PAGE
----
Here are a few other considerations:

  • use the latest Rails (7.0.x)
  • lightweight javascript, so no webpacker, no React. Instead use Hotwire to support rendering on the server with fluent page updates provided by Turbo/Turbo-Frame/Turbo-Stream.
  • user authentication with Devise, with different namespaces for system admins, site admins and regular users
  • user authorization with Pundit. It controls which actions are allowed by a user, and what data can be accessed by a user.
  • background jobs with Que. Sidekiq may be the natural choice, but it does require Redis. There are a few options if we want to avoid that, including DelayedJob. However, Que is easy to use, fast and has several other likable features.
  • styling based on bootstrap, version 5.3 to be precise. Implemented in a way to not force bootstrap on all of the sites that might run on the same platform
  • admin pages via ActiveAdmin, with separate namespaces for system admins and site admins

And then use some of the many gems that make coding easier, faster and likable:

  • guard, with an extended Guardfile to test not too much, and not too little
  • rubocop, using the default settings as much as possible
  • overcommit, to check a few more things when committing or pushing
  • bundle-audit and brakeman to help maintain a secure solution
  • rspec for testing, but no controller, view or helper specs. Main focus is on model specs and request specs.
  • integration tests based on turnip. It’s like cucumber, but integrated with rSpec.
  • FactoryBot to build/create objects
  • PaperTrail for record versioning where needed

With that, the overall setup I need to develop and run this include:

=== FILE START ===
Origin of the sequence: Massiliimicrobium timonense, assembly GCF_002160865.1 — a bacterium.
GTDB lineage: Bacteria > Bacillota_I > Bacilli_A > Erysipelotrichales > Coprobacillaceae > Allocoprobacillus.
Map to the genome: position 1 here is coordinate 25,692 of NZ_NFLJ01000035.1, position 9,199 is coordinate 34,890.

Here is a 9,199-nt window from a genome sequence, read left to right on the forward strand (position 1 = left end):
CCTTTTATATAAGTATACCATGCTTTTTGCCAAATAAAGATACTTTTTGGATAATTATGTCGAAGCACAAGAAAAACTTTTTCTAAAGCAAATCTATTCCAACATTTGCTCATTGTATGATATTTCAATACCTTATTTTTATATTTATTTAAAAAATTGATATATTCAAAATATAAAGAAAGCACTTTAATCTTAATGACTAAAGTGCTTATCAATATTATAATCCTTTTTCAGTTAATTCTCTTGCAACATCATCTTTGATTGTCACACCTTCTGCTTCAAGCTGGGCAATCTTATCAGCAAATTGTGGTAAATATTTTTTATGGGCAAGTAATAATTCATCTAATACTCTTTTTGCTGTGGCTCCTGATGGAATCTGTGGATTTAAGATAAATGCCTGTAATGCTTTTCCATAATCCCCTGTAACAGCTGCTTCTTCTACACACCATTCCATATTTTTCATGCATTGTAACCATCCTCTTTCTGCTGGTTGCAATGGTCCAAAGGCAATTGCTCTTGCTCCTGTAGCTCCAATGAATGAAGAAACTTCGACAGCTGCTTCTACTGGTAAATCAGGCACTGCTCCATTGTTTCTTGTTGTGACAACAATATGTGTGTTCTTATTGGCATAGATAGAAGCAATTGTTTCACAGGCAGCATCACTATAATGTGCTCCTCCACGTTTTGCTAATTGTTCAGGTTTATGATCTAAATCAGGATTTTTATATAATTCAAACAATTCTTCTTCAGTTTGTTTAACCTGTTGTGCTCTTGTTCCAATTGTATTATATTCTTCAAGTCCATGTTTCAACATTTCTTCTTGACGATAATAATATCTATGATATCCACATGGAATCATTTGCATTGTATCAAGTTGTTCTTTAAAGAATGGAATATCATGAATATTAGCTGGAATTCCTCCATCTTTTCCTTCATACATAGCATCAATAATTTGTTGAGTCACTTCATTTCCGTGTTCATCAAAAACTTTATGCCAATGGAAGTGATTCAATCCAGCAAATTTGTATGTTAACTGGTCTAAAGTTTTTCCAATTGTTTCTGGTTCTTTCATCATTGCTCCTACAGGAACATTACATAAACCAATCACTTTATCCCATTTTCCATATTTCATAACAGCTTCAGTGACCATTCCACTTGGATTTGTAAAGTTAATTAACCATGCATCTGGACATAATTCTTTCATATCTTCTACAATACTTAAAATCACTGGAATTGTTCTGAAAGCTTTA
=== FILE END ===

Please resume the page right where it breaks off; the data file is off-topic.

• local development on a Macbook Pro with RubyMine and TextMate
  • version control with git
  • repository hosting and CI testing on Github
  • web hosting on Render (render.com)
  • a Postgres database
  • background jobs with Que (with the jobs table in Postgres)
  • a few S3 buckets to store uploaded files
  • domain management/DNS on Namecheap (with some legacy on GoDaddy)

I’ve added a few features that make management of the app with multiple sites a lot easier, cheaper, and likable:

  • catching and recording exceptions. It’s easy to do, and it negates, at least for a while, the need for a bug tracker
  • logging of key events. It’s quicker to check them in the app than to check the logs, thus, at least for a while, this negates the need for a log aggregator
  • using a Rails model and view to monitor the database stats (from pg_stat_statements). No need to open a database console for that
  • a simple content management system, allowing to create markup and styles for new pages, or override existing ones
  • admin pages for system admins and site admins
  • logging of page visits, as a first step on the way to web analytics

This blog is running on this very same system. I got it running within a day or two, so that’s cool. Now the plan is to highlight some interesting (and likable) aspects of this system in a series of blog posts.